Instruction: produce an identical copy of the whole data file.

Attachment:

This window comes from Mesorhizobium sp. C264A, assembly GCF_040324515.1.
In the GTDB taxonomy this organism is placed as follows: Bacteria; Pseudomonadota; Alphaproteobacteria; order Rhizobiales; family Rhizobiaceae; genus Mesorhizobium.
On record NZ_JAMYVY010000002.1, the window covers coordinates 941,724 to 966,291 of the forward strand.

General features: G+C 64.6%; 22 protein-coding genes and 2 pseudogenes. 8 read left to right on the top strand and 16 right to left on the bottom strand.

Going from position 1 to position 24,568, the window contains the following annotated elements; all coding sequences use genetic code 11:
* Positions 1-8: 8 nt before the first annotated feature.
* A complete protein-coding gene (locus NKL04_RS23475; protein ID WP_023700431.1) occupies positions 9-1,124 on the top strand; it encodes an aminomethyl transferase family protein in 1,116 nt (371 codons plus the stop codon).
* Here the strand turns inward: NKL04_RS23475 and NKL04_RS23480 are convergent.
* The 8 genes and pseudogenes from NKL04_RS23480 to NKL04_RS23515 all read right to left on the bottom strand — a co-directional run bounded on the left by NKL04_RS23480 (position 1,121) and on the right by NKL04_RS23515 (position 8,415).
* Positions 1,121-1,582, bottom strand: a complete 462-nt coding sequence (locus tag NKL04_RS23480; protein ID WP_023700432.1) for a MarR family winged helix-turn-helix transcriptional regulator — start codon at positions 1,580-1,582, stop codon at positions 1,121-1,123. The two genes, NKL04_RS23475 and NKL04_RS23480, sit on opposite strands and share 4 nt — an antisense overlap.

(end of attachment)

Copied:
This window comes from Mesorhizobium sp. C264A, assembly GCF_040324515.1.
In the GTDB taxonomy this organism is placed as follows: Bacteria; Pseudomonadota; Alphaproteobacteria; order Rhizobiales; family Rhizobiaceae; genus Mesorhizobium.
On record NZ_JAMYVY010000002.1, the window covers coordinates 941,724 to 966,291 of the forward strand.

General features: G+C 64.6%; 22 protein-coding genes and 2 pseudogenes. 8 read left to right on the top strand and 16 right to left on the bottom strand.

Going from position 1 to position 24,568, the window contains the following annotated elements; all coding sequences use genetic code 11:
* Positions 1-8: 8 nt before the first annotated feature.
* A complete protein-coding gene (locus NKL04_RS23475; protein ID WP_023700431.1) occupies positions 9-1,124 on the top strand; it encodes an aminomethyl transferase family protein in 1,116 nt (371 codons plus the stop codon).
* Here the strand turns inward: NKL04_RS23475 and NKL04_RS23480 are convergent.
* The 8 genes and pseudogenes from NKL04_RS23480 to NKL04_RS23515 all read right to left on the bottom strand — a co-directional run bounded on the left by NKL04_RS23480 (position 1,121) and on the right by NKL04_RS23515 (position 8,415).
* Positions 1,121-1,582, bottom strand: a complete 462-nt coding sequence (locus tag NKL04_RS23480; protein ID WP_023700432.1) for a MarR family winged helix-turn-helix transcriptional regulator — start codon at positions 1,580-1,582, stop codon at positions 1,121-1,123. The two genes, NKL04_RS23475 and NKL04_RS23480, sit on opposite strands and share 4 nt — an antisense overlap.